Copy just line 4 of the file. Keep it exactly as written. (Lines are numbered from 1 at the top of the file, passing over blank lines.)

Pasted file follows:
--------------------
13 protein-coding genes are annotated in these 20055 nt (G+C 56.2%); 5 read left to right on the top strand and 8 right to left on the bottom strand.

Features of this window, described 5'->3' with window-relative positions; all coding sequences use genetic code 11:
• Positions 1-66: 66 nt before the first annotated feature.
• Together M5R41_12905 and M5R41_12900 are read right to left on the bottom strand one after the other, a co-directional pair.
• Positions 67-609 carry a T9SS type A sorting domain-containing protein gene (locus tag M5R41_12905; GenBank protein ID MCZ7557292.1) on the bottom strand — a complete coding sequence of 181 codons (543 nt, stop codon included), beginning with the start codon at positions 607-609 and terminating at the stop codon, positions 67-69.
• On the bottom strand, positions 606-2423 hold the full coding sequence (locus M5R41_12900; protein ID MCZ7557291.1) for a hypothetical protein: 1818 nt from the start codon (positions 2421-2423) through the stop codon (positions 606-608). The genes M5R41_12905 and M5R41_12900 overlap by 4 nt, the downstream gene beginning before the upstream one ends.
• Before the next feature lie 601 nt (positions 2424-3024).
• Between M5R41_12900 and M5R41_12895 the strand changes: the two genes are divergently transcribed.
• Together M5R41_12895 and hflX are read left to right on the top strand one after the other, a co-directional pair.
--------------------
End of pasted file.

• Together M5R41_12905 and M5R41_12900 are read right to left on the bottom strand one after the other, a co-directional pair.